With an array of hammers laid out in front of them, Tom Silva walks Kevin O’Connor through the different types of hammers, what they’re typically used for, and their strengths and weaknesses. Tom even explains how to choose the best handle, when to use a smooth face over a waffled face, and a nifty built-in feature for one-handed nail setting.
Handle Materials Matter
There are three main types of hammer handles: wood, steel, and fiberglass. Wood is typically the least expensive and does a decent job of absorbing shock. Steel is heavy and extremely durable but requires a thick rubber grip to minimize shock. Fiberglass absorbs shock extremely well, but it’s more expensive than wood and not as durable as steel. That said, much of choosing a hammer handle is personal preference and feel.
There Are Lots of Types of Heads
As one of the most useful tools, there are many different types of hammers on the market. While typically the same basic design, they’re adapted to different trades. Some of these hammers might feature specific claws, cutting edges, rounded striking surfaces, and other adaptations that make them better suited for one line of work than another.
Straight vs. Curved Claws
General-purpose and carpentry hammers feature claws opposite of the striking face, and they come in curved or straight variations. Curved claws are best for removing nails as they offer the most prying leverage. However, straight claws are useful for chipping away at wood, driving nails in tight spaces, or even separating boards that are nailed together.
Regarding leverage and striking force, handle length is worth consideration. The longer the handle, the more leverage that the user can exert on the fastener, whether removing or driving a nail. Long-handled hammers are popular for framers, as they need to drive and remove large nails. However, the longer handles are hard to control, so shorter handles are typically best for finish work.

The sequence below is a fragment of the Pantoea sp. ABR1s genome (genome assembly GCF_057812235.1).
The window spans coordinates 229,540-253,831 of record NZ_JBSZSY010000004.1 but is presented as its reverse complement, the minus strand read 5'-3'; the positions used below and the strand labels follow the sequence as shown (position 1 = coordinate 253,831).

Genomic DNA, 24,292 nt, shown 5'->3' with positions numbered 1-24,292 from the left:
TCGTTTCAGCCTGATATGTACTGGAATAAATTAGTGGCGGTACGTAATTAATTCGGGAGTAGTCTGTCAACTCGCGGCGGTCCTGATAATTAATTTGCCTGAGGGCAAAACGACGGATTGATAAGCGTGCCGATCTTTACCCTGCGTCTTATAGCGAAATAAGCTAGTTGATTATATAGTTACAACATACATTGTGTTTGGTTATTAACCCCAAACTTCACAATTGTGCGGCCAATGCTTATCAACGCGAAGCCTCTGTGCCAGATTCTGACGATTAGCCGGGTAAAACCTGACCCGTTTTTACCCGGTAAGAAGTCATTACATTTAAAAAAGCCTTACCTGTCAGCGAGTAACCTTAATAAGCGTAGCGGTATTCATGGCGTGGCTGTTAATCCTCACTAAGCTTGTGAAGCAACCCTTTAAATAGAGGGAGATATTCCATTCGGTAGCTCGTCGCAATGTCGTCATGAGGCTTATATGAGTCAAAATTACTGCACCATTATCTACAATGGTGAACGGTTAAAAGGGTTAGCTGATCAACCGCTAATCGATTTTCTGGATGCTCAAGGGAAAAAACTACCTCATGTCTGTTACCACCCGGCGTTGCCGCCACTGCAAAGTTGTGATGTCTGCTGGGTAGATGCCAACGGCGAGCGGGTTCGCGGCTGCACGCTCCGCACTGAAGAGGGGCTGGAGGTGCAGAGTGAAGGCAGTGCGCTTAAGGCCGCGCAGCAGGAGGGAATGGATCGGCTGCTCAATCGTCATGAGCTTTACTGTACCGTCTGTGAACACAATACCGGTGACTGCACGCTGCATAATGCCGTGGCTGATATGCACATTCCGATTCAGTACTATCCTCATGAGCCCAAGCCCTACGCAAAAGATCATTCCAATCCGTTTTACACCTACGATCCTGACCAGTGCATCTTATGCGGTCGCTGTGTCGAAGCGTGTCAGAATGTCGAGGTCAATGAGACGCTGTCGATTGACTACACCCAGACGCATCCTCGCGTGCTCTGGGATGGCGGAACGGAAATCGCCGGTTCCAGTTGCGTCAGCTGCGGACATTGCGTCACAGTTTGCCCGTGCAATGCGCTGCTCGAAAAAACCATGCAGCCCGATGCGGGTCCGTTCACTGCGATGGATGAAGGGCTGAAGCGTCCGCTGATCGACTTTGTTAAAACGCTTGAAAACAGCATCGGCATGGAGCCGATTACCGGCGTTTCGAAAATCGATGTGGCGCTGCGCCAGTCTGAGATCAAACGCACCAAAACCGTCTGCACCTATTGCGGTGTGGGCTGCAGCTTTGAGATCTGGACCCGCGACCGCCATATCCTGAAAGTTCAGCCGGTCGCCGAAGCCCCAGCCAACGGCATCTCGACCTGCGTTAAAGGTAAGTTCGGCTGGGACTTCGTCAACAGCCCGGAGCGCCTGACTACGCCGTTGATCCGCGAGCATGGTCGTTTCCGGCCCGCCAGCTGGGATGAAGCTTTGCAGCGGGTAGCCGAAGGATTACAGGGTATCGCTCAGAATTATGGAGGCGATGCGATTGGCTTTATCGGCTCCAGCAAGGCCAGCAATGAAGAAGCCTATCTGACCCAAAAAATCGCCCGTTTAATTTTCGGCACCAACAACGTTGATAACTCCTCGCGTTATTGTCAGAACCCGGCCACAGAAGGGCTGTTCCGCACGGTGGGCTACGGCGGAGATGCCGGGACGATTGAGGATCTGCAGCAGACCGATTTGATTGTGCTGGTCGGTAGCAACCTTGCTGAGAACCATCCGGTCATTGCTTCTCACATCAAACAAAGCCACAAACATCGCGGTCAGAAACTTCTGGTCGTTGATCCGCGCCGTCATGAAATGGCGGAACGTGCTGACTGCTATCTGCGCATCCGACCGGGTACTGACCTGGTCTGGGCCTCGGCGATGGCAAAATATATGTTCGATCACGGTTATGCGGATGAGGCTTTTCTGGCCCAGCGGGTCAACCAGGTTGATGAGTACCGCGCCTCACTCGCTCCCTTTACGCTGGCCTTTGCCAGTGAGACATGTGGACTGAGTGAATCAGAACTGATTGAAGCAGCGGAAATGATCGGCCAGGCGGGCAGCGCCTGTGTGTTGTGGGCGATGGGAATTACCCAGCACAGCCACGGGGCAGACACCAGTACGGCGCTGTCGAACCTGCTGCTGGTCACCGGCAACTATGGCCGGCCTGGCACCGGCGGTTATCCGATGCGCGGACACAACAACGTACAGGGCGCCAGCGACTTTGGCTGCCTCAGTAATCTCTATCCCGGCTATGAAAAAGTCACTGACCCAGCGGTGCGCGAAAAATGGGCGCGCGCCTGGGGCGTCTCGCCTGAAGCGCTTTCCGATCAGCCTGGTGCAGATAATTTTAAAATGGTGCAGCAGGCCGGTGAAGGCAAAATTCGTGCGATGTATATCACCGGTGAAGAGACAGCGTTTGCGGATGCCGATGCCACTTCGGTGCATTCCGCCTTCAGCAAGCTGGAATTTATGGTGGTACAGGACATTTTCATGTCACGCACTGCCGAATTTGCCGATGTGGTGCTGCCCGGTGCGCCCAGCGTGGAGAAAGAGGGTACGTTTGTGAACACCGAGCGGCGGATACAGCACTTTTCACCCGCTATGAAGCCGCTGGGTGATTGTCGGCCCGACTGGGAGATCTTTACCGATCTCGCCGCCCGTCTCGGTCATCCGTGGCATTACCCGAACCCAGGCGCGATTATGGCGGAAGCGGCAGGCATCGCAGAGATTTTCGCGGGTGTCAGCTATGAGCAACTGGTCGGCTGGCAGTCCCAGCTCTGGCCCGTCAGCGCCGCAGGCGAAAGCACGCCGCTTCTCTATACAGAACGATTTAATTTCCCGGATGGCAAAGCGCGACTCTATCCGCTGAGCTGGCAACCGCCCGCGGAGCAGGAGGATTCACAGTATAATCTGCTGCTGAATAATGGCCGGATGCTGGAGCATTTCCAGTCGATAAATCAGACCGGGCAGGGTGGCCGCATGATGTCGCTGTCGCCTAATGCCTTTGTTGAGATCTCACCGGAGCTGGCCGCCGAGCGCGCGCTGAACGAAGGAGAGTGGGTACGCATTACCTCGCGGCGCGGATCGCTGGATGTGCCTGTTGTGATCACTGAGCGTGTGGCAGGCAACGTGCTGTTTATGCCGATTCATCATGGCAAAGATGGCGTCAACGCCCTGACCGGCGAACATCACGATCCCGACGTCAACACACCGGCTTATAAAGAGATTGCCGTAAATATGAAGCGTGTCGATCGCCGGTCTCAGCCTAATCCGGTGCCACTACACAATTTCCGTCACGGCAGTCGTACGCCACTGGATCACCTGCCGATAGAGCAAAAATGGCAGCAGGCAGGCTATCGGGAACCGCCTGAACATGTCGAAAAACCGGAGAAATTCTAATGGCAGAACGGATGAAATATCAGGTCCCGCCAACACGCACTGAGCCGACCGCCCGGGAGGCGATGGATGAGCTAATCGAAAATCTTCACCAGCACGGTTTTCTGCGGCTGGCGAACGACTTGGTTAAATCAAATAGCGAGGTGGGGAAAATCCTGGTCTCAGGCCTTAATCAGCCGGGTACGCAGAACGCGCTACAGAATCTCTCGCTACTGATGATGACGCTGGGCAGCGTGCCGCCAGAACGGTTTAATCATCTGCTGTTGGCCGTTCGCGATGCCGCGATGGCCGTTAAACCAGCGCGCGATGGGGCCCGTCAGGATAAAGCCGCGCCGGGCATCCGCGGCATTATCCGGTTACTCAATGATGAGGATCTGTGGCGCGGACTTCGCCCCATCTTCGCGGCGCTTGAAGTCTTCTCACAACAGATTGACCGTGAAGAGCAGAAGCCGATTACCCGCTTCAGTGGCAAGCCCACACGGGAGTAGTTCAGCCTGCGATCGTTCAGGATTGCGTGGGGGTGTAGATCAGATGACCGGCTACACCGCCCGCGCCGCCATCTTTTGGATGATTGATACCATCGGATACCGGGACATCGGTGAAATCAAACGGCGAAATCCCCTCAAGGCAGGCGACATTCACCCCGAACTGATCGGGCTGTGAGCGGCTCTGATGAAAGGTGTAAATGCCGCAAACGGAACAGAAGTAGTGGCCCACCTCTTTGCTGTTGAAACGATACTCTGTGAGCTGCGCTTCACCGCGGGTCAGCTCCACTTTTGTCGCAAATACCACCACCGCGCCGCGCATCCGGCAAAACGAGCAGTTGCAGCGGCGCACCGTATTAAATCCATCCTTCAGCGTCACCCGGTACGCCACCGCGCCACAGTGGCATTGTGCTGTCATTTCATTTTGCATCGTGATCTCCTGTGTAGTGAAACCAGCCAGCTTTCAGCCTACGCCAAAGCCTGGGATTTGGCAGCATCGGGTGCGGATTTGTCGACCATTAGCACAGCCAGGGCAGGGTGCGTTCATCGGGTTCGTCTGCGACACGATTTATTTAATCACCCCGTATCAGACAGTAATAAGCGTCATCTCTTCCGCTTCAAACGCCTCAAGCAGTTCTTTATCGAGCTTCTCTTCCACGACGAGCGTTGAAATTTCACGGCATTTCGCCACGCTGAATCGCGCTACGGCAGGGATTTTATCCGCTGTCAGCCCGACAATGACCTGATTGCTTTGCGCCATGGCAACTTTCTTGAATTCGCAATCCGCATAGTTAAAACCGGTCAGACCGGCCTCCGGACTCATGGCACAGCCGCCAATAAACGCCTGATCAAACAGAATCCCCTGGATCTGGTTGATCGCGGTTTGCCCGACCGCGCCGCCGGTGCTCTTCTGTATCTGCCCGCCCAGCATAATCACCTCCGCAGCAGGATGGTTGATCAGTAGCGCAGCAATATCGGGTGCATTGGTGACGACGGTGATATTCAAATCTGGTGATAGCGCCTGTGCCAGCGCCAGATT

Smooth vs. Waffled Faces
One of the most significant differences between types of hammers can be their faces. Some might feature smooth striking surfaces, while others feature a serrated or waffled pattern. The smooth face is less likely to damage finished surfaces, where waffled-faced hammers can get a better grip on nails, specifically when the hammer might be slightly out of line.
Use Good Technique
When striking a nail, it’s important to use good technique. Get a firm grip on the handle by wrapping the fingers and thumb around the handle toward its base. Align the shoulder, hammer, and nail, and swing with the entire arm.
Don’t hold the hammer too close to the head or lay a finger or the thumb on top of the handle. This will often lead to bent nails, damaged surfaces, or even injury.
For finish applications, drive the nail until the head is slightly above the work surface and then drive it below with a nail set.
Tom Silva shows Kevin O’Connor many different types of hammers and explains what they are used for. He tells Kevin his personal favorite is the straight claw hammer as it can be used for both framing and trim work. Kevin demonstrates the framing hammer’s magnetic nail holder, and Tom and Kevin demonstrate strike and removal techniques on a 2x4 and nail setting on a trim board.